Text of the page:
Experimental Treatments

Some plants were sown and grown for 20 weeks in PVC pipes of four different heights (150, 200, 250, and 300 mm) with the same diameter of 50 mm corresponding to total cell volumes of 0.294, 0.393, 0.491, and 0.589 L. The treatments were denoted H150, H200, H250, and H300, corresponding to the cell heights of 150, 200, 250, and 300 mm, respectively. Other plants were grown for 20 weeks in PVC pipes of five different diameters (15, 20, 30, 50, and 75 mm) with the same height of 200 mm, yielding total cell volumes of 0.032, 0.0628, 0.141, 0.393, and 0.883 L. The treatments were denoted D15, D20, D30, D50, and D75, corresponding to cell diameters of 15, 20, 30, 50, and 75 mm, respectively.

Measurements of Seedling Growth and Morphology

Shoot length, root length, root diameter, fresh and dry weights of shoot and root, and leaf area of the 10 ginseng seedlings for each treatment were measured at 20 weeks after sowing. Root length was measured as the distance from the rhizome to the end of the tap root, and root diameter was measured at the thickest part of the tap root. The total leaf area of each plant was measured with a leaf area meter (Li-3100; LI-COR, Lincoln, NE, USA). Dry weights were measured after drying at 80°C for 3 days.

Physical Properties of the Root Medium

After harvest, four pipes from each treatment were used to measure the bulk density and porosity of the root medium according to the method suggested by NIAST (2000).

Data Collection and Statistical Analysis

The experiment was arranged as a completely randomized block design with three replications. The Statistical Analysis System (SAS) for Windows version 9.4 (SAS Institute Inc., Cary, NC, USA) was used to perform Duncan’s multiple range tests, with differences among treatments evaluated at p < 0.05. Regression analyses were performed with hyperbola equation [y = ax / (b + x)] using Sigma Plot (version 10.0; Systat Software, Chicago, IL, USA).

Results and Discussion

Bulk Density and Porosity as Affected by Cell Height and Diameter

The bulk density was highest in H300 and decreased as cell height decreased. Accordingly, the porosity was lowest in H300 and increased with decreased cell height (Table 1). On the other hand, no significant differences in bulk density and porosity were found among the cell diameter treatments (Table 2). These results demonstrate the compaction of the growing medium by weight, which increased with the height of the medium column. Bulk density and porosity affect a variety of soil characteristics, including water capacity and availability, aeration, and root penetrability, all of which can significantly impact root growth. Corti et al. (1998) reported that a high bulk density had the negative effect of reducing porosity and consequently reducing the air available for root respiration. However, the distribution of bulk density and porosity within the container should also be considered, especially under different cell heights. Milks et al. (1989) reported a water content gradient along the height of a 170-mm-tall pot, with water content ranging between 32% at the top and 59% at the bottom. As a result of the water content gradient, the air-filled porosity of the soil near the surface of a container is much higher than that at the bottom, and the difference over a 160-mm height can range from 4% to 28% depending on the type of soil (Evans et al., 2009). In this study, we watered with an interval of 12 days using EFS, which was a much longer interval than that for most vegetable crops. As the watering interval increases, the water content gradient of media between the surface and the bottom of media may become greater. Furthermore, changes in physical properties of media by gravity compression may also affect the capillary rise within the container. Therefore, the cell dimensions of plug trays should be considered along with growing medium to provide high efficiency of capillary rise and adequate water-holding capacity (Evans et al., 1992).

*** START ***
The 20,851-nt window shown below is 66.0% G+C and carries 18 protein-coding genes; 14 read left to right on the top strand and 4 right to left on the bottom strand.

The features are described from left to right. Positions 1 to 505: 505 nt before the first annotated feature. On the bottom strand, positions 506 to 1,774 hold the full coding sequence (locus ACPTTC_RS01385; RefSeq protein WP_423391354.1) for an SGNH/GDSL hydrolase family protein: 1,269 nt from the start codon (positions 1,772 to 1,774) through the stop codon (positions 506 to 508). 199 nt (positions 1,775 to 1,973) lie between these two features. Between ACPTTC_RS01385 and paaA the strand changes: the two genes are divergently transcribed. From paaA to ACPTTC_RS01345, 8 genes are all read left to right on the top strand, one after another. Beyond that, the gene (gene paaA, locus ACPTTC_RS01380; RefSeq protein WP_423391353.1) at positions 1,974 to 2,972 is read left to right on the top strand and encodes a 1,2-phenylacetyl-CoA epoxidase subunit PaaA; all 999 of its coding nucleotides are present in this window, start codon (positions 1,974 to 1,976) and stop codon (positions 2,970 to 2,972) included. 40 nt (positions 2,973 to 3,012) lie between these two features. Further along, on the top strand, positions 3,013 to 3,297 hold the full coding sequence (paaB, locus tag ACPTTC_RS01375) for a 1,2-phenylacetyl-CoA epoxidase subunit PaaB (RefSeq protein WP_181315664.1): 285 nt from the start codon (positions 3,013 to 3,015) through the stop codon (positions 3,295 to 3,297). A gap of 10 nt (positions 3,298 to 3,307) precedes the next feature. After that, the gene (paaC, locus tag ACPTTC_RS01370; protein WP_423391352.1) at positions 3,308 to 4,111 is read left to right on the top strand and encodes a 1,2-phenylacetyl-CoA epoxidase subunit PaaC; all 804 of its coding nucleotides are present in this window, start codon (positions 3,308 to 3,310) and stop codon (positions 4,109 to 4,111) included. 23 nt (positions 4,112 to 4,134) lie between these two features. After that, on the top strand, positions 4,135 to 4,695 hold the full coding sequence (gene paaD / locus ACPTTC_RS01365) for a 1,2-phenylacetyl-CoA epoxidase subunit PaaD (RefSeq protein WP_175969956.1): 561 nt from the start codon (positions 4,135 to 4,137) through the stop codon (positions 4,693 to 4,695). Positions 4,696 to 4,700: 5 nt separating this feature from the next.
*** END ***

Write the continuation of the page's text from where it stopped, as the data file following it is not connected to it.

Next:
Table 1.

Bulk density and porosity of the growing media at 20 weeks after sowing in each cell-height treatment

Bulk density
H150 0.148 abz 91.8 ab
H200 0.127 b 93.0 a
H250 0.157 ab 91.3 ab
H300 0.179 a 90.1 b

zMeans within a column followed by the same letters are not significantly different according to Duncan’s multiple range test at p < 0.05.

Table 2.